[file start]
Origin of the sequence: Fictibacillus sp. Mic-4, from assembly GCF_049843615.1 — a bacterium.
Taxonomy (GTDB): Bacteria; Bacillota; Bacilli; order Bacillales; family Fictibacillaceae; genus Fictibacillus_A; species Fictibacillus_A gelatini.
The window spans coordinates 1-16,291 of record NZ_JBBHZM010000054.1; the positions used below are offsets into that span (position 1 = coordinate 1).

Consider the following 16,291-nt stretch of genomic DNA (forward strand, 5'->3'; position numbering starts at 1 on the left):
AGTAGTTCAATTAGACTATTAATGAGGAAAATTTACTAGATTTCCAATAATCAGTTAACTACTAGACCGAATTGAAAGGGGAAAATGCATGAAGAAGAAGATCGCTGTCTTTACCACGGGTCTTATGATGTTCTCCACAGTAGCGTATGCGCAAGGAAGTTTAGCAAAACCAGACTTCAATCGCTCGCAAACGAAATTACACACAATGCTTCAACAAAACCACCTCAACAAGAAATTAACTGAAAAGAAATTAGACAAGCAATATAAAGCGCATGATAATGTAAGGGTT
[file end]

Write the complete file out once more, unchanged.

Origin of the sequence: Fictibacillus sp. Mic-4, from assembly GCF_049843615.1 — a bacterium.
Taxonomy (GTDB): Bacteria; Bacillota; Bacilli; order Bacillales; family Fictibacillaceae; genus Fictibacillus_A; species Fictibacillus_A gelatini.
The window spans coordinates 1-16,291 of record NZ_JBBHZM010000054.1; the positions used below are offsets into that span (position 1 = coordinate 1).

Consider the following 16,291-nt stretch of genomic DNA (forward strand, 5'->3'; position numbering starts at 1 on the left):
AGTAGTTCAATTAGACTATTAATGAGGAAAATTTACTAGATTTCCAATAATCAGTTAACTACTAGACCGAATTGAAAGGGGAAAATGCATGAAGAAGAAGATCGCTGTCTTTACCACGGGTCTTATGATGTTCTCCACAGTAGCGTATGCGCAAGGAAGTTTAGCAAAACCAGACTTCAATCGCTCGCAAACGAAATTACACACAATGCTTCAACAAAACCACCTCAACAAGAAATTAACTGAAAAGAAATTAGACAAGCAATATAAAGCGCATGATAATGTAAGGGTT